During this period, successive Byzantine emperors commissioned the construction of numerous magnificent structures, many of which are extant to this day.
The true beauty of the architecture is the exquisite way in which it harmonizes many disparate elements and influences. Early Byzantine architecture is marked by a profound Roman influence which is no surprise since Byzantine Empire itself was formerly the Eastern Roman Empire.
By the time Justinian The Great became Emperor in the 6th century, Christianity had become an overwhelming influence in the Empire. This was reflected in most of the buildings constructed during Justinian’s era which coupled Roman architectural features with Christian themes and resulted in such architectural masterpieces as the Hagia Sophia.
Inside Hagia Sophia Istanbul Byzantine Architecture
During the thousand-year existence of the Empire, Byzantine architecture underwent significant evolution. It was during this evolution that the architecture gave birth to many architectural features which were distinctly its own.
These include the widespread use of mosaics in ecclesiastical buildings, a feature exclusively relatable to the Byzantine architecture. Other identifying features included the use of complex domes which were propped up with the use of piers, the use of brick and plaster and an eye to geographic complexity of the overall structure of a building.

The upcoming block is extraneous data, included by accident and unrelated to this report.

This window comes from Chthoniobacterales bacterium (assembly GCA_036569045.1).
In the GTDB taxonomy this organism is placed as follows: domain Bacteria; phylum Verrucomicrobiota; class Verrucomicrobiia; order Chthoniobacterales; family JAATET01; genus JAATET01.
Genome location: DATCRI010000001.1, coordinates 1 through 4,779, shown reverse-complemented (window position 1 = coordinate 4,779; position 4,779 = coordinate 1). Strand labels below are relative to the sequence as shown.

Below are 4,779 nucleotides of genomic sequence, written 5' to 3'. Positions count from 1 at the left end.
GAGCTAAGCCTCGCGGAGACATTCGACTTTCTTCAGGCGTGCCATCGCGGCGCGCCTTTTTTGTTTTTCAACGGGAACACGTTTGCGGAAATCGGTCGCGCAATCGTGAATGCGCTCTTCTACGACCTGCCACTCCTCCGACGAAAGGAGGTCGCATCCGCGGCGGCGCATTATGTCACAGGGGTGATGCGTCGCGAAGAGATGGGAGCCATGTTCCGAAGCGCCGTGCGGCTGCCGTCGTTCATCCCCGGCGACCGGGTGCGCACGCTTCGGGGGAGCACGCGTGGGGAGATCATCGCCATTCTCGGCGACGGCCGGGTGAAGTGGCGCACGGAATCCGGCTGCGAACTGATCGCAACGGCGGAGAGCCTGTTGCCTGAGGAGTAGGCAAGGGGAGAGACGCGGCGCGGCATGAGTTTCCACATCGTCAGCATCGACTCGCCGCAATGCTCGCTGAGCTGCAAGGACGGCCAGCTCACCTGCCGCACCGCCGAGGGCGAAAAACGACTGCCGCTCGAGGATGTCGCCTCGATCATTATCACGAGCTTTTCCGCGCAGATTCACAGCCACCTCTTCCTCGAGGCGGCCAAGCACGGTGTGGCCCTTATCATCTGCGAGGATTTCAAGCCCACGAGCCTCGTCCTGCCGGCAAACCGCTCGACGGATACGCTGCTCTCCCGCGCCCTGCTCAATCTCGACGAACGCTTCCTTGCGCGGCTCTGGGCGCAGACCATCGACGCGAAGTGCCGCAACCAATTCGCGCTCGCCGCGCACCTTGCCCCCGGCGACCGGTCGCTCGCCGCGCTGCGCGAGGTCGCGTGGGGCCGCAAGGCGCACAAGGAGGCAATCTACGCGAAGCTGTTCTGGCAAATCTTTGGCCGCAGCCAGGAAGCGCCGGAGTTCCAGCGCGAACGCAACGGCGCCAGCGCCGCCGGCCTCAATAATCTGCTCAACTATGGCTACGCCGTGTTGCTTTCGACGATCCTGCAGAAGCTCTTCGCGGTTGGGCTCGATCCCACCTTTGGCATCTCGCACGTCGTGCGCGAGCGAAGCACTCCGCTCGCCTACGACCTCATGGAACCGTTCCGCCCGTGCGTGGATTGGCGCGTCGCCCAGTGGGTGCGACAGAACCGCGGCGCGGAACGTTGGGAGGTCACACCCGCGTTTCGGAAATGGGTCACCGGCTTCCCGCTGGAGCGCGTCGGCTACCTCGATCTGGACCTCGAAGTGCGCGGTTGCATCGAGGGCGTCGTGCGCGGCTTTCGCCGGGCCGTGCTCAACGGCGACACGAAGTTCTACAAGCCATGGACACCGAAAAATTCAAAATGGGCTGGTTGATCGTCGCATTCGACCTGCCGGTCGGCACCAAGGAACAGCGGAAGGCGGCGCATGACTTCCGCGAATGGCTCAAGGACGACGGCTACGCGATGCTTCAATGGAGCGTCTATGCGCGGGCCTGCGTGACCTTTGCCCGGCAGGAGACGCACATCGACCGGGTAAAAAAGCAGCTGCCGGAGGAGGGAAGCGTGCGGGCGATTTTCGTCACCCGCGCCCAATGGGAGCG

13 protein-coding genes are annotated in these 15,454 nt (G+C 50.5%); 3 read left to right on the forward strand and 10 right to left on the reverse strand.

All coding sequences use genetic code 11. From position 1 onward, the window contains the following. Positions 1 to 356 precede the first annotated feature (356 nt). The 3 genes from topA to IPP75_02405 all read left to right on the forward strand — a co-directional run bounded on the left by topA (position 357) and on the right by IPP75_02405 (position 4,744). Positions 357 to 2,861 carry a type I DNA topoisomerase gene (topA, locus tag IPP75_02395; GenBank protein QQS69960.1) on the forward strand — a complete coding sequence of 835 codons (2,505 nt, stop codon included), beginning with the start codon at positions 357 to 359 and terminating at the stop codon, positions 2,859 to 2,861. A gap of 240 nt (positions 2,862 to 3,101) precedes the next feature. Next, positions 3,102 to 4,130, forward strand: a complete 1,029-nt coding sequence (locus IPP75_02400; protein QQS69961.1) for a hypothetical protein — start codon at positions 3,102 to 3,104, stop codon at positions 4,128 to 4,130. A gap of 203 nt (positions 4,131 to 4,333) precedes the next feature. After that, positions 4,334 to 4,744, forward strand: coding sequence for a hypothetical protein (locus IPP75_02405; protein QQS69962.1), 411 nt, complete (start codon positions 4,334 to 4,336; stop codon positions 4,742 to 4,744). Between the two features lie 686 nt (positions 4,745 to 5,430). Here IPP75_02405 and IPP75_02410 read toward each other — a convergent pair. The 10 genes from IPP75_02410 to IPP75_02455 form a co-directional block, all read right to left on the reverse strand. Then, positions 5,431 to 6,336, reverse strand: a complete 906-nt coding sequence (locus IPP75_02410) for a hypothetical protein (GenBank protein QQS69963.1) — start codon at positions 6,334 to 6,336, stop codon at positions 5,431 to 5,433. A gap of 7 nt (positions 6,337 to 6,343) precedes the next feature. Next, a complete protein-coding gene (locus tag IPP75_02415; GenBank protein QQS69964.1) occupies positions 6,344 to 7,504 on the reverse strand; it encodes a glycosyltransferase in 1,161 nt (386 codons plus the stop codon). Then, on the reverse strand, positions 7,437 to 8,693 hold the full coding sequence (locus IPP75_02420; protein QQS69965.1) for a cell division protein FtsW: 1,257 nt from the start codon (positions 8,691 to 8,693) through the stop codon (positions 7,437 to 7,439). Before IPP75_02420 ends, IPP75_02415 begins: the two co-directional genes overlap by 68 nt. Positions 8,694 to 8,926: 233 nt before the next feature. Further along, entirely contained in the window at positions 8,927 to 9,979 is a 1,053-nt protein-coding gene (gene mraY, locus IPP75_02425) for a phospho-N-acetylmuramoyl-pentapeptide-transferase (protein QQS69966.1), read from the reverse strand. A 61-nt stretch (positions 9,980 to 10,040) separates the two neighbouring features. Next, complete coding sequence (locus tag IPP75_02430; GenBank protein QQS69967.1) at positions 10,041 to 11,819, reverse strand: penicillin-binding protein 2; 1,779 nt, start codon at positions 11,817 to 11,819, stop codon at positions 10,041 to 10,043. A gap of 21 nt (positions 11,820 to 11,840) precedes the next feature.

Many of these features are reflected in the extant Byzantine buildings such as the Hagia Irene in Istanbul and Sant’ Apollinare Nuovo basilica in Ravenna.
Important Facts about Byzantine Architecture:
Byzantine architecture is recognizable by its distinct use of domes, combined use of basilica and symmetrical central plans of churches, and the use of huge mosaics used in the decoration of buildings.
Its origins came from the Roman Empire of which the Byzantine Empire was once a part.
Dates from the 5th century until the collapse of the Empire in the 15th century.
Byzantine architecture was influenced by Roman architecture in the West as well as architecture in the East.
Byzantine architecture can be seen in modern-day Istanbul, Ravenna in Italy and Greece.
The site of most notable Byzantine buildings was Constantinople, a magnificent capital of a powerful Empire. It was here that successive Byzantine emperors commissioned the construction of different buildings during different periods.
Another city where Byzantine architecture left an indelible mark was Ravenna in Italy. The city came under Byzantine control from 540 until 751 during which many buildings reflecting the distinct Byzantine style were constructed.
Byzantine-architecture underwent revival from 9th to 11th centuries but few buildings of this period and the later centuries of the Empire’s existence are extant today.
Top five examples of Byzantine architecture:
Hagia Irene in Istanbul which originally dates back to 548 but underwent reconstruction in the 8th century.
Hagia Sophia in Istanbul which dates back to 537 and is considered a masterpiece commissioned by Justinian The Great.
Hosios Loukas monastery in Boeotia, Greece which dates back to 959.
Basilica of Sant’ Apollinare Nuovo in Ravenna which dates back to the 6th century.
Saint Catherine’s monastery in Mount Sinai which was constructed in the 6th century.